13 Synonyms for “I Would Love To”

If you’ve received an invitation or an offer to partake in an exciting opportunity, you’ll want to express your keenness politely. But is “I would love to” appropriate in a professional setting?

In this article, we’ll answer that question while also providing some useful formal and informal synonyms for “I would love to.”

I Would Love To Synonyms

  • I would welcome the opportunity
  • I’m in
  • I would be much obliged
  • The opportunity would mean the world
  • I’d be very keen
  • I would be delighted to
  • I would gladly
  • Absolutely
  • I’m eager to
  • I would appreciate
  • With pleasure
  • It would be my honor
  • Sounds good


  • “I would love to” is a grammatically correct phrase that you can use to express your eagerness to do something in informal contexts.
  • Another informal way to say “I would love to” is “I’m in.”
  • As a formal alternative, you can use the phrase “I would welcome the opportunity.”

We’re not done yet! Firstly, we’re going to discuss our choice of formal and informal synonyms for “I would love to.” Moreover, we’ll provide some useful examples so you can see these phrases in action.

Thereafter, we’ll look at the correctness of the phrase “I would love to.” Is it correct to say “I will love too” in this context?

I Would Welcome the Opportunity (Formal)

An alternative way of saying “I would love to” is “I would welcome the opportunity.” This phrase is formal and a tad verbose, but it is a good way to express enthusiasm when a good offer comes your way.

Most importantly, this phase works well in professional settings, so you can use it when you’ve been offered something at work or while networking.

It expresses appreciation and excitement but maintains a formal, impersonal tone.

Consequently, this phrase may be considered more suitable in formal settings than “I would love to” since the latter phrase is rather emotive.

Consider the following example:

Person 1: There’s been an opening for a potential placement in our Hong Kong office. Would you be at all interested in a secondment?

Person 2: I would welcome the opportunity, thank you very much!

Here’s an example of how the phrase might be used in an email:

Dear Bailey,

Thank you for your message.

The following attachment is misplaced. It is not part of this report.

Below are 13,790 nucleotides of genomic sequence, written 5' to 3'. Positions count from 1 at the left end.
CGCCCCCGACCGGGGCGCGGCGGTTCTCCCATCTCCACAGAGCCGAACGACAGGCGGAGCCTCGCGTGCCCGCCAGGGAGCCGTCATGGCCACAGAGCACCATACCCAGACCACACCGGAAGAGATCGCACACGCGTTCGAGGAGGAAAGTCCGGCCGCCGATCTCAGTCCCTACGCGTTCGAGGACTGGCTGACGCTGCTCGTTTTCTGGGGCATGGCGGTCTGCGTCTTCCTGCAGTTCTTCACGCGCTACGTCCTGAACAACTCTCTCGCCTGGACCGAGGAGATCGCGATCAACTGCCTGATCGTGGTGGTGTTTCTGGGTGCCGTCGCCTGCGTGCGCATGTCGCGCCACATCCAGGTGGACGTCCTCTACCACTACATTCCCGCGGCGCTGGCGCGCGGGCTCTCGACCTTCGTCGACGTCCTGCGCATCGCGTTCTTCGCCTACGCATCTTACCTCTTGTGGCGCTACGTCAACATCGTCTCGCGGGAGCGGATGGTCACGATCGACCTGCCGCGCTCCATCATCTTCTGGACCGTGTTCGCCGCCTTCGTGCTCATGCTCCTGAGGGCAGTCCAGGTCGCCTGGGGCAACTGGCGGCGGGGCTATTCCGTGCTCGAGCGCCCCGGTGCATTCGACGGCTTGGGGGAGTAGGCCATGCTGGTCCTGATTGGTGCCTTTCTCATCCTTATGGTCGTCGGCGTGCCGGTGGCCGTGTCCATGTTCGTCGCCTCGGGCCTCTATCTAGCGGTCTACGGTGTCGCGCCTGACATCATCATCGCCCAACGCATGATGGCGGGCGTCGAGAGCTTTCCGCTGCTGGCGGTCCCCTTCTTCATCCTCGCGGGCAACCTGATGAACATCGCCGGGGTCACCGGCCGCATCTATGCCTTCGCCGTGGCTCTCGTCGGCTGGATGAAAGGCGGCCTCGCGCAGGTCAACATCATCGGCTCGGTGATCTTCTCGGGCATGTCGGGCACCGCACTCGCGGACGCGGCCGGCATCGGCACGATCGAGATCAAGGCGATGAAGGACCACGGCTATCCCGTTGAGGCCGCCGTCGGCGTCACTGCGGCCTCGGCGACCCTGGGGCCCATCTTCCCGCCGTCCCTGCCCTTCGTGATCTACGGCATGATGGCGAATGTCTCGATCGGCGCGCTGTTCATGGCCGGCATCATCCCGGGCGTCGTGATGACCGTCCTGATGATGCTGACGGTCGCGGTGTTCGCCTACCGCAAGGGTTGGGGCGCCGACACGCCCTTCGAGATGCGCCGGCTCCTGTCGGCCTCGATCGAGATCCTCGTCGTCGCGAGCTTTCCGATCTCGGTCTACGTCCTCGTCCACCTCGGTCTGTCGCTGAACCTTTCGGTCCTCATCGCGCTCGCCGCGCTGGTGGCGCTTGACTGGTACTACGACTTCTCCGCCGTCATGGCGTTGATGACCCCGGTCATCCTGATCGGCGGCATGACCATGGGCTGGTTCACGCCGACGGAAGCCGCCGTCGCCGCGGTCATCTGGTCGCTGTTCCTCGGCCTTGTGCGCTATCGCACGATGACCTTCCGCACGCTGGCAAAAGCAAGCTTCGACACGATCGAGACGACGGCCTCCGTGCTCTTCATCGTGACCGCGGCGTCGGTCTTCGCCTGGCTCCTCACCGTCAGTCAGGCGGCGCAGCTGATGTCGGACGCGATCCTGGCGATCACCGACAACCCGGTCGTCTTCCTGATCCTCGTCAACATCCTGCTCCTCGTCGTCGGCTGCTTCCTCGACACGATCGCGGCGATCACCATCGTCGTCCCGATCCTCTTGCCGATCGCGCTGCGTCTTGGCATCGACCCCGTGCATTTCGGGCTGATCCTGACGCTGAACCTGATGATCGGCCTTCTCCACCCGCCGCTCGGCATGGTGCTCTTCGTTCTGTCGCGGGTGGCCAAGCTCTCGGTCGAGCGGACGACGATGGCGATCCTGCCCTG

I would welcome the opportunity to discuss this position further, so please let me know when you are available for a call.

Kind regards,
Eric Redd

I’m In (Informal)

“I’m in” is essentially another way to say “sounds good.” You can use this phrase in informal circumstances to express that you are keen to do or partake in something.

“I would love to” is just as effective as “I’m in.” However, you can use the alternative phrase to mix up your language. Moreover, “I’m in” is less excitable and emotive than “I would love to” and can, at times, sound more serious.

Nonetheless, unless you’re a protagonist in a heist movie, we wouldn’t recommend using this phrase at work when speaking to a superior or customers, as it would come across as unprofessional.

Finally, let’s see how this phrase might be used in a few examples:

An all-you-can-eat plant-based cheese buffet? I’m in.

Person 1: We’re going to head to Molly’s for a game night in an hour. Do you want to join?

Person 2: Yeah, I’m in!

Is It Correct to Say “I Would Love To”?

The phrase “I would love to” is grammatically correct and suitable for expressing excitement at the idea of doing or partaking in something.

This phrase is best suited for informal communications since the emotive word “love” is often avoided in business emails.

Therefore, you can use our list of synonyms either to change up your wording in informal settings or to use more professional variants as needed.

If you’d prefer to use the original phrase, however, here are a few variations you can make use of in practice:

  • I would love to come
  • I would love to hear your feedback

You’ll notice that, in each phrase, we use the preposition “to” and not “too.” That’s because “too” is an adverb meaning “as well.”

Since you wouldn’t say “I would love as well,” “I would love to” is the only correct version of this phrase.

Additionally, we used “would” instead of “will” in each example. This is because “would” expresses desire while “will” expresses action.

Therefore, “I will love to” is grammatically incorrect, as you cannot do love to something.

On the other hand, “I would love to” is grammatically correct as it expresses a desire to do something.

In conclusion, “I would love to” is grammatically correct and suitable for informal contexts. It should be avoided in business or professional emails, on the other hand, and replaced with a professional alternative.

If you find our list of synonyms helpful or would like to keep the rules about “too” and “will” in mind, bookmark this page so you can return at any time!